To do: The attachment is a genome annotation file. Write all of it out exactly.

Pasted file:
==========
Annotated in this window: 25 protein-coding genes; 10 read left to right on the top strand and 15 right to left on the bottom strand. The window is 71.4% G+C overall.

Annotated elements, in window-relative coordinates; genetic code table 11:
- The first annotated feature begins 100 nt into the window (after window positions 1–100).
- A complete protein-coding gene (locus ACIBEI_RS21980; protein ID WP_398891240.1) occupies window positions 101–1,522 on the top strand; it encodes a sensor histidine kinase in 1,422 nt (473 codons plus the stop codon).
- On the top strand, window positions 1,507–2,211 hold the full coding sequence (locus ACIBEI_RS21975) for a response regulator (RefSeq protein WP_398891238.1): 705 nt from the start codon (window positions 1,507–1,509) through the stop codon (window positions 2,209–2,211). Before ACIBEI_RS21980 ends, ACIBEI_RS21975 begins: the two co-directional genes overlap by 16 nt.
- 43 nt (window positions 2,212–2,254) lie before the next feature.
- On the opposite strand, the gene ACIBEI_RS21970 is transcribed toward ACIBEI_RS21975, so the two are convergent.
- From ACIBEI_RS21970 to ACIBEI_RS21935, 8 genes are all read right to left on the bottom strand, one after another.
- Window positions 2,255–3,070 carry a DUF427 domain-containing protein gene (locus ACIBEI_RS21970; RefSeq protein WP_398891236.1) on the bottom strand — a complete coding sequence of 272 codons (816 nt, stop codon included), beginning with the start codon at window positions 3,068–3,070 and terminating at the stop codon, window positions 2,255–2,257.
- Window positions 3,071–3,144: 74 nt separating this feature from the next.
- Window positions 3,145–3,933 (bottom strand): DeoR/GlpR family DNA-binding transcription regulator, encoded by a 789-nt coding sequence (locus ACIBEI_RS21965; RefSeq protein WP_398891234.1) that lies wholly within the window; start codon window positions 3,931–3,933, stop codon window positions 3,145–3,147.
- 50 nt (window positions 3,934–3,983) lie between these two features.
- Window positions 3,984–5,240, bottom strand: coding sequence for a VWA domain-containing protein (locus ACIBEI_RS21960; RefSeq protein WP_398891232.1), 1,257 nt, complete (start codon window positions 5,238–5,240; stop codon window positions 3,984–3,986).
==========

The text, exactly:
Annotated in this window: 25 protein-coding genes; 10 read left to right on the top strand and 15 right to left on the bottom strand. The window is 71.4% G+C overall.

Annotated elements, in window-relative coordinates; genetic code table 11:
- The first annotated feature begins 100 nt into the window (after window positions 1–100).
- A complete protein-coding gene (locus ACIBEI_RS21980; protein ID WP_398891240.1) occupies window positions 101–1,522 on the top strand; it encodes a sensor histidine kinase in 1,422 nt (473 codons plus the stop codon).
- On the top strand, window positions 1,507–2,211 hold the full coding sequence (locus ACIBEI_RS21975) for a response regulator (RefSeq protein WP_398891238.1): 705 nt from the start codon (window positions 1,507–1,509) through the stop codon (window positions 2,209–2,211). Before ACIBEI_RS21980 ends, ACIBEI_RS21975 begins: the two co-directional genes overlap by 16 nt.
- 43 nt (window positions 2,212–2,254) lie before the next feature.
- On the opposite strand, the gene ACIBEI_RS21970 is transcribed toward ACIBEI_RS21975, so the two are convergent.
- From ACIBEI_RS21970 to ACIBEI_RS21935, 8 genes are all read right to left on the bottom strand, one after another.
- Window positions 2,255–3,070 carry a DUF427 domain-containing protein gene (locus ACIBEI_RS21970; RefSeq protein WP_398891236.1) on the bottom strand — a complete coding sequence of 272 codons (816 nt, stop codon included), beginning with the start codon at window positions 3,068–3,070 and terminating at the stop codon, window positions 2,255–2,257.
- Window positions 3,071–3,144: 74 nt separating this feature from the next.
- Window positions 3,145–3,933 (bottom strand): DeoR/GlpR family DNA-binding transcription regulator, encoded by a 789-nt coding sequence (locus ACIBEI_RS21965; RefSeq protein WP_398891234.1) that lies wholly within the window; start codon window positions 3,931–3,933, stop codon window positions 3,145–3,147.
- 50 nt (window positions 3,934–3,983) lie between these two features.
- Window positions 3,984–5,240, bottom strand: coding sequence for a VWA domain-containing protein (locus ACIBEI_RS21960; RefSeq protein WP_398891232.1), 1,257 nt, complete (start codon window positions 5,238–5,240; stop codon window positions 3,984–3,986).